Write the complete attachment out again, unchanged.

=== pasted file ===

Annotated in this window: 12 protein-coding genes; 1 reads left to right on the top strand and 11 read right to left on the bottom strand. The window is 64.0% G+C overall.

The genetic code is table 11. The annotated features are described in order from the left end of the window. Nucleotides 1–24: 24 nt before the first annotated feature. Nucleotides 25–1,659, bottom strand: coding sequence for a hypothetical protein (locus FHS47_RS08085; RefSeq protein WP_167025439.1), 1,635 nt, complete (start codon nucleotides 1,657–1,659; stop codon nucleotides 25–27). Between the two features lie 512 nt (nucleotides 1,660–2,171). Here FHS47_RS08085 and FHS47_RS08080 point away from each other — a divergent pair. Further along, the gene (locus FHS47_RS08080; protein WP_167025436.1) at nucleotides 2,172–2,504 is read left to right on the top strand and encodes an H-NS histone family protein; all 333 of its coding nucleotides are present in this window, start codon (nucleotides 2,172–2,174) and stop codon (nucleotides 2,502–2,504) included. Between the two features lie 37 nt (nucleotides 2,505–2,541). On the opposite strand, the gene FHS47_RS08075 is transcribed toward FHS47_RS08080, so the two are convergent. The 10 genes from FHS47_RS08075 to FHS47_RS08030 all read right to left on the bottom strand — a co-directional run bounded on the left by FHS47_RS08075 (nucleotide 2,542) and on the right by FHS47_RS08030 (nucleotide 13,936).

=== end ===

Annotated in this window: 12 protein-coding genes; 1 reads left to right on the top strand and 11 read right to left on the bottom strand. The window is 64.0% G+C overall.

The genetic code is table 11. The annotated features are described in order from the left end of the window. Nucleotides 1–24: 24 nt before the first annotated feature. Nucleotides 25–1,659, bottom strand: coding sequence for a hypothetical protein (locus FHS47_RS08085; RefSeq protein WP_167025439.1), 1,635 nt, complete (start codon nucleotides 1,657–1,659; stop codon nucleotides 25–27). Between the two features lie 512 nt (nucleotides 1,660–2,171). Here FHS47_RS08085 and FHS47_RS08080 point away from each other — a divergent pair. Further along, the gene (locus FHS47_RS08080; protein WP_167025436.1) at nucleotides 2,172–2,504 is read left to right on the top strand and encodes an H-NS histone family protein; all 333 of its coding nucleotides are present in this window, start codon (nucleotides 2,172–2,174) and stop codon (nucleotides 2,502–2,504) included. Between the two features lie 37 nt (nucleotides 2,505–2,541). On the opposite strand, the gene FHS47_RS08075 is transcribed toward FHS47_RS08080, so the two are convergent. The 10 genes from FHS47_RS08075 to FHS47_RS08030 all read right to left on the bottom strand — a co-directional run bounded on the left by FHS47_RS08075 (nucleotide 2,542) and on the right by FHS47_RS08030 (nucleotide 13,936).